While the number of immigrants fleeing war and persecution in the Middle East into Europe has been building for months, the situation has recently become critical enough to attract the attention of the news media in the past few weeks. The main route into Europe from the Middle East is through Hungary, which has recently closed their border.
To understand the reactions of the government of Hungary today, it helps to know something of Hungary’s past. For most of the last 600 years the people of Hungary have known invasion, war, occupation, and rule by other nations and peoples. Much of Hungary is level plains, especially from the central portion to its eastern borders, with hillier, mountainous areas in the north and west.
At the time of Martin Luther and the Reformation in the 1500’s, Hungary was the battleground for the European invasion of the Ottoman Turks, followers of Islam whose armies conquered southeastern Europe all the way to the border Hungary has with Austria. The mountains of western Hungary became the barrier separating Christian Europe from the Muslim Empire for the next century and a half.
After that, Hungary was ruled by the German-speaking Austrian Empire until it gained its independence after the end of World War 1 in 1918. It was then taken over by the Nazis, and the Soviet Union after that. It only again regained independence in the nineties.
Free for less than 25 years, now many in the government see this huge wave of migrants and refugees from the east of their old oppressors, the Muslim nations of the old Ottoman Empire, as history come back to life.
Once again Hungary is the barrier between the Muslim Middle East and Christian Europe to the west. Once again, Hungary is being “invaded”, and all the old nightmares are resurrected. The conservative political leaders are determined that this time will be different: Hungary will not be swallowed up by Islam, even if its forces now are women, children, and men fleeing the wars that have ruined their homelands of Syria, Iraq, and Afghanistan. *
Although the government of Hungary has been hostile to immigrants, our Companion Synod, the Evangelical Lutheran Church in Hungary (ELCH), has been working to “promote a culture of mutual respect, inclusion and love” among refugees entering Budapest, according to the Rev. Cindy Halmarson, ELCA area program director for Europe, the Middle East and North Africa.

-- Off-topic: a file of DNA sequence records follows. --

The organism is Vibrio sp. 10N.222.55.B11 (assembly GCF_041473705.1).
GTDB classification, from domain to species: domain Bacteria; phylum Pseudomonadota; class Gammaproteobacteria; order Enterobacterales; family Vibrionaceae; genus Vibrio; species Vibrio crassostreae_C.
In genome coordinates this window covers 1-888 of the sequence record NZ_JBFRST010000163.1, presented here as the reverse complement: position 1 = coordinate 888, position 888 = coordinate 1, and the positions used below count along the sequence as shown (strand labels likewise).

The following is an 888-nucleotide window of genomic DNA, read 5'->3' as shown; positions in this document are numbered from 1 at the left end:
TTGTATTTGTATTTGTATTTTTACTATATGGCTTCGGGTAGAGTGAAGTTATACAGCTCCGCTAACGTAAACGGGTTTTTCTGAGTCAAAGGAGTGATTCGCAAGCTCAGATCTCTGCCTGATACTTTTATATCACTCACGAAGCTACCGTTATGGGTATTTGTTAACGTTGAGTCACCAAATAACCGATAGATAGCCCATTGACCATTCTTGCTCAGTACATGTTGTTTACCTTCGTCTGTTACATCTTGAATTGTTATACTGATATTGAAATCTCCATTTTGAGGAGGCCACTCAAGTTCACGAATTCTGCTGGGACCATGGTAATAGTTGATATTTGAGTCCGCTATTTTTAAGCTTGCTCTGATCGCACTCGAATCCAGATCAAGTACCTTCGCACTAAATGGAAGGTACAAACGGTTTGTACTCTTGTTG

The church has collected and distributed clothing, blankets, bandages, sleeping bags and mats to migrants. In cooperation with the Lutheran Student Home, the ELCH is offering 150 daily hot meals to migrants gathered around the main railway station. The Diaconal Service of ELCH is donating medicine to migrant children in need through the Hungarian Association of Family Pediatricians. Information books have been published in Farsi, Urdu, Arabic, French and English and distributed for the orientation of migrants.
The Lutheran World Federation (LWF) has sent an assessment team to Hungary which will explore possible support in the European refugee crisis.
In an article on the Lutheran World Federation Blog, Bishop Tamás Fabiny of our Companion Synod, the Evangelical Lutheran Church in Hungary, likens the march of thousands of refugees from Budapest to Austria to the struggle for racial equality in the United States or opposition to apartheid in South Africa. “Are we able to have mercy? Do we dare to show empathy? Can we speak words of compassion even if others demand us to demonstrate power?” He asks.
In a letter sent out on September 3, Bishop Fabiny writes:
“As far as the ELCH is concerned, we are doing everything we can to fight anger and harmful preconceptions and to promote a culture of mutual respect, inclusion and love instead. We appreciate your support in our efforts as well as in the specific contributions outlined above. We ask you to continue praying for all those involved in this really complicated and explosive situation.”
*Thank you to Pastor Erma Wolf, of Hawarden Lutheran Church, Hawarden, Iowa, for providing the historical perspective.
Pastor Joelle Colville-Hanson
Director for Evangelical Mission, ELCA